Smartphones seem ubiquitous today, with everyone, it seems, using devices that were considering the realm of science fiction just a few years ago. Businesses are trying to figure out what this game-changing technology means, from phone providers battling over market supremacy to software companies creating the next big apps to retailers trying to connect with customers in new ways.
The latter is where the new trends impact market research the most. How can these new tools help researchers better understand the needs and desires of consumers and clients? That’s a discussion already happening throughout the connected world.
According to a Pew Internet study released in mid-September:
- 91 percent of U.S. adults have a cell phone
- 56 percent have a smartphone
- 35 percent (16 and older) own a tablet
Smartphone users are most likely to be under 50, with a college degree, live in an urban or suburban area (not rural) and make more than $50,000 a year.
Marketers are still trying to grasp how customers use these devices. Like charts? Here’s a bevy of them trying to show exactly how users interact with their devices.
The author looks not only at the growth of smartphones, but how people are using them overall — taking photos, and increasingly reading books — and how they’re using them when they shop. Searches occur most often in the late afternoon and evenings. Most often searched: things to do and news to read. Almost half of searches are “goal oriented,” in search of answers to help the user make a decision. And they’re local.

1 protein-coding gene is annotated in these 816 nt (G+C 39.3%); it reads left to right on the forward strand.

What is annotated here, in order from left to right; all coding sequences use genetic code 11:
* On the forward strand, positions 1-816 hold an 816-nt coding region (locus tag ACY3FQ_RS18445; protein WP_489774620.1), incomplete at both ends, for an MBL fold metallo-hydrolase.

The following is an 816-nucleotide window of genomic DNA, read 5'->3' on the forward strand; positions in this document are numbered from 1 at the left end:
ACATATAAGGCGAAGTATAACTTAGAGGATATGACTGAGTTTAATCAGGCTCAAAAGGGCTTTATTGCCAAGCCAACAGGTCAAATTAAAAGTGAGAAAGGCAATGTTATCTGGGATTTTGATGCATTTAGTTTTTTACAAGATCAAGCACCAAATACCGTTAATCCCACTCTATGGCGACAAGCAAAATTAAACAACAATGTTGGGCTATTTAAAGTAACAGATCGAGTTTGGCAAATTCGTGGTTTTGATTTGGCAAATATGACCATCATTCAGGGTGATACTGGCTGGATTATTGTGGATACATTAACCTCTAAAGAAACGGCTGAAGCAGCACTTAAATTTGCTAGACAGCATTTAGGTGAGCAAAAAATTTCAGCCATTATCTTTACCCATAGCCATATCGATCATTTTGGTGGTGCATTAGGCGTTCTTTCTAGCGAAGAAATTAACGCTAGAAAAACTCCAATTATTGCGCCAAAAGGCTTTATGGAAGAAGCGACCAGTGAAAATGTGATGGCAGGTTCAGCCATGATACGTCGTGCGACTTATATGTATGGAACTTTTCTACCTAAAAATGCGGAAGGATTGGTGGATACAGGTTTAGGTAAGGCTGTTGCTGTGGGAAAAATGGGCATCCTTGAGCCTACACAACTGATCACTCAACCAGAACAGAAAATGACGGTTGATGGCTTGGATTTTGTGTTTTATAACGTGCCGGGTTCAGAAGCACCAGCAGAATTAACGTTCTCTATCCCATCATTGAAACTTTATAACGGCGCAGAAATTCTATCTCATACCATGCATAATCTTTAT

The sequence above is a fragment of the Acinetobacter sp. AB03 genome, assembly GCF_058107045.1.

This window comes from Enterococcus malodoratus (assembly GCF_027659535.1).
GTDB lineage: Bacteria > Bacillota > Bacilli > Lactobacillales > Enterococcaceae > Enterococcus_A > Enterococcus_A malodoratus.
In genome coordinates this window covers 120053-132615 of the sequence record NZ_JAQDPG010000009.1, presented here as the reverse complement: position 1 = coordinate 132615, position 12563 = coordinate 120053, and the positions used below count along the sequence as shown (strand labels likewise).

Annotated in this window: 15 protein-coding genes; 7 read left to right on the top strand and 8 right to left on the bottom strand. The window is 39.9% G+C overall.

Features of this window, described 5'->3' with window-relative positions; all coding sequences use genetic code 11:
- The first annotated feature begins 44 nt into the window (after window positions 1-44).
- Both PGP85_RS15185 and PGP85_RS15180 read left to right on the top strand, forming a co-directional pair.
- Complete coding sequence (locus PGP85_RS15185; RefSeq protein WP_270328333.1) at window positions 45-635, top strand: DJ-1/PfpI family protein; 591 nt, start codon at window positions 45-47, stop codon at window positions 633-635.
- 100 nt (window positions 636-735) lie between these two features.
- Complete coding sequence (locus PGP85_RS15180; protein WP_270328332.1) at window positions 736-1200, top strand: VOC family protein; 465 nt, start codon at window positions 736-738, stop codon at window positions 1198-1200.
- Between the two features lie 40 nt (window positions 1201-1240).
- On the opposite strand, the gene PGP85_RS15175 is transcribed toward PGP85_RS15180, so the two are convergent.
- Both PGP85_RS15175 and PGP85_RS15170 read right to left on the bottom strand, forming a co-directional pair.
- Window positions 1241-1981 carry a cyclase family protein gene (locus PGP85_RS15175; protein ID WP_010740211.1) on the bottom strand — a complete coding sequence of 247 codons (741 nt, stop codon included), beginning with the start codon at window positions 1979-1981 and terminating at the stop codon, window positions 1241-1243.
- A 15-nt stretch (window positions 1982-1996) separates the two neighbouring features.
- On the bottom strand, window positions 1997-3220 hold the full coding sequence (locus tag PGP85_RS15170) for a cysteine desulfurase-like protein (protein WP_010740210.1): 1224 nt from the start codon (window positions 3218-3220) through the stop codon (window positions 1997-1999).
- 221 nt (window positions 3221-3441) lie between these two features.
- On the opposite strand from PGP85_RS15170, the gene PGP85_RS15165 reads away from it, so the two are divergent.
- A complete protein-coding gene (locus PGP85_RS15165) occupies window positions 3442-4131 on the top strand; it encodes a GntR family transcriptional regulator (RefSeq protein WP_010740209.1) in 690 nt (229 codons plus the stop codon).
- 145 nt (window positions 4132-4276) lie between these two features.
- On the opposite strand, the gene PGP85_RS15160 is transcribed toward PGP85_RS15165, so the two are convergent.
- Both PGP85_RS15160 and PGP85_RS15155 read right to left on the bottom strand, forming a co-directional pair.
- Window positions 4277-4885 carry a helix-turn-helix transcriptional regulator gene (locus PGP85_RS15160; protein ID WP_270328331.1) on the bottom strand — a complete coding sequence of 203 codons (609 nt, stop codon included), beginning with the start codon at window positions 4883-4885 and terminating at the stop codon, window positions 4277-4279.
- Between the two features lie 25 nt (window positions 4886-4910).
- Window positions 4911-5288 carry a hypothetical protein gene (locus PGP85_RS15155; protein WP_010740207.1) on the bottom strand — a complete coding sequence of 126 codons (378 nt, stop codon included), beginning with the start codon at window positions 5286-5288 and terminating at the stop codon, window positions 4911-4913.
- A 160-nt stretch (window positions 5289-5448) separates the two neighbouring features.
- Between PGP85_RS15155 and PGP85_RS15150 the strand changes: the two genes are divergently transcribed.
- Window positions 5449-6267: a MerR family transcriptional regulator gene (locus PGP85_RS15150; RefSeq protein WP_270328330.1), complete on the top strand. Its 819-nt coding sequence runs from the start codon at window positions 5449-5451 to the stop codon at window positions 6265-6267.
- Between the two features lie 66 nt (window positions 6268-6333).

What does this mean for researchers? Large firms can track big data on exactly who does what when on their site — what people look for and buy, what their patterns are. But does that gauge satisfaction? And what if you don’t have Amazon’s billions to track comments, actions and sales? Some users balk at the surfeit of tracking online. But as one firm discovered, other users embrace it.
One firm, Placed, lets Web site developers learn where users were when they checked certain sites. That includes where they were geographically, but also where they were likely to go — if a person visited Sears.com, where they more or less likely to also visit JC Penny’s site?
The data tracking doesn’t have to be high-tech, either. Knowing the general smartphone user statistics can help market researchers who want to target similar users. Ask smartphone users to log on to a survey for upper-middle-class educated professions, for example, and you’ve likely got your demo nailed. Or think smaller — are your surveys designed to work with the smaller screens, and the shorter attention spans, of smartphone users?
And finally, this isn’t just a U.S. trend — it’s international. But smartphone users do differ from nation to nation. In Asia, for example, they might skip ever owning a desktop in favor of Internet-capable phones, and that skews the owner statistics compared to the U.S. (The discussion in the comment section of this post is especially interesting). Of course, that begs the question — will the international model eventually become the norm everywhere? Or will the U.S. continue to blaze it’s own trail?
Let us know what you think — how have smartphones changed your marketing and research approach? What are your predictions for how it will do so in the future?